Susana Imaginário lives in Ireland with her husband and their extremely spoiled dog.
Her hobbies include reading, playing board games, hanging upside down, poking around ancient ruins, talking to trees and being tired.
Her debut novel, Wyrd Gods, combines mythological fantasy with science fiction and satire in a schizophrenic sort of way.
Welcome to the Hive, Susana. Let’s start small: tell us about a great book you’ve read recently!
I’m reading The Reality Dysfunction by Peter F. Hamilton and loving it.
Okay, time to escalate things: reality warps and you suddenly find yourself leading a D&D-style party through a monster-infested dungeon. What character class are you, and what’s your weapon of choice?
When you’re not trawling through dungeons, how do you like to work? (In silence, with music, or serenaded by the damned souls of a thousand dead shrimps? Do you prefer to type or to hand-write? Are you an architect or a gardener? A plotter or a pantser? D’you write in your underwear, or in a deep-sea diver’s suit?)
Tell us a little bit about your writing method!
I need silence when I work and I much prefer to type. I’m both architect and gardener. I need to know where the story starts and where it ends and I even plan a few stops along the way, but then I let the characters be themselves and work with whatever happens.
What (or who) are your most significant female fantasy influences? Are there any creators whom you dream of working with someday?
N.K. Jemisin, for sure.
What was the last thing you watched on TV and why did you choose to watch it? Alternatively, what games have you enjoyed recently?
Dark. I’m two episodes away from the end. If you like complex time travelling stories, than you’ll find this is one of the best tv series ever!
Recently I went back to Skyrim. It’s been seven years since I last played and was feeling nostalgic, I suppose…
The world shifts, and you find yourself with an extra day on your hands during which you’re not allowed to write. How do you choose to spend the day?
Is the weather good? If so, I’m going for a long walk in the woods. If not, I have a 2000pc jigsaw puzzle I promised myself to finish this year.
Can you tell us a little something about your current work(s) in progress?
The second book in the Timelessness series is now available for pre-order!
What’s the most (and/or least) helpful piece of writing advice you’ve ever received?
The best piece of advice I’ve ever read: ‘Write down everything that happens in the story, and then in your second draft make it look like you knew what you were doing all along.’ Neil Gaiman.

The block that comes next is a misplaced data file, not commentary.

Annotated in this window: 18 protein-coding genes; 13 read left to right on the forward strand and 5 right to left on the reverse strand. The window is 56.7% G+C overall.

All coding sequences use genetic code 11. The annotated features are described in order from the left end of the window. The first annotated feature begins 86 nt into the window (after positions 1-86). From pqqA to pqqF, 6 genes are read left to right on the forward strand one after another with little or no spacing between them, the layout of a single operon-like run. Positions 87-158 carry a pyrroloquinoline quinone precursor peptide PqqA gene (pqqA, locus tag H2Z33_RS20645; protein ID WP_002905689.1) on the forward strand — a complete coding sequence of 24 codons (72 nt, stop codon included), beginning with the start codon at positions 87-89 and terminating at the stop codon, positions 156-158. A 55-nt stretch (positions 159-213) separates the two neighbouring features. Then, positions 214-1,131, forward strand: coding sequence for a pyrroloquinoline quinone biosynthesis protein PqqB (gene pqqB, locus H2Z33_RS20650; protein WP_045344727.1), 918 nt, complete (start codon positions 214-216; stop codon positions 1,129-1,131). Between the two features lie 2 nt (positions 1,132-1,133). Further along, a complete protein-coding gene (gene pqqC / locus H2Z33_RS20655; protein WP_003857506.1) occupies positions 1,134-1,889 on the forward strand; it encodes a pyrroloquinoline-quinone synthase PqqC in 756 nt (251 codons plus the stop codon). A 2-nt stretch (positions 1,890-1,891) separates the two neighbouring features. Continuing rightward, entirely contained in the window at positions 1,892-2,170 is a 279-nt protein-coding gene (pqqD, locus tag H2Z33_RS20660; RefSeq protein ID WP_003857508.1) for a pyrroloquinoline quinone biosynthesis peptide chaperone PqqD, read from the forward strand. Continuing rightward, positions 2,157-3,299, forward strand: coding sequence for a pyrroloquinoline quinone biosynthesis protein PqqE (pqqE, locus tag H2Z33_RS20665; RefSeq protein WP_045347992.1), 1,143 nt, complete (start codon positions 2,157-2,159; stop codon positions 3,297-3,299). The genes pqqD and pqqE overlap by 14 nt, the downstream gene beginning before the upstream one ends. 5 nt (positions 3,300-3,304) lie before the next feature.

I received a lot of bad advice, and advice that did not apply to me or my writing style. People tend to think the way they write is the ‘right’ way and everything else is wrong. My advice: pick your mentors wisely…
Every writer encounters stumbling blocks, be it a difficult chapter, challenging subject matter or just starting a new project. How do you motivate yourself on days when you don’t want to write?
I just don’t write.
For me, writer’s block fall under two categories. Personal and plot related.
Plot related issues are the easiest to overcome. They usually happen when I force the narrative to go a direction that makes no sense in relation to what I wrote previously. It’s like a red light goes on in my brain telling me to stop before I fall down the plot hole. So whenever that happens I take a moment to answer this question: Can I adjust the plot to this new idea or does it belong in a different story?
If it fits the story, then usually going back a few pages is enough to get me back on track.
Personal and health issues can be quite destructive. Have you tried to work out with pneumonia? Exactly. Writing with anxiety or depression doesn’t work either. If that’s my frame of mind, then I find something else to do instead. I read, research, plot or edit. For some reason, editing feels less upsetting when I’m already upset.
If you could visit any country at any point in history, where/when would you go, and why?
Central Europe. Iron age. The Celts and their culture always fascinated me.
Who are your favourite female characters in literature or pop culture? And do you have a favourite type of female character you enjoy writing?
Jessica Jones, Natasha Romanoff, Lara Croft, Monza Murcatto… to name a few.
I enjoy writing strong, intelligent and athletic female characters who are comfortable with their sexuality and have no desire to be rescued.
Tell us about a book that’s excellent, but underappreciated or obscure.
The Book of Disquiet by Fernando Pessoa.
Finally, would you be so kind as to dazzle us with an elevator pitch? Why should readers check out your work?
Because it’s a sort of Clash of the Titans meets Stargate in the Underworld.
Thanks Susana, The Dharkan is available from 1st August – good luck with the release!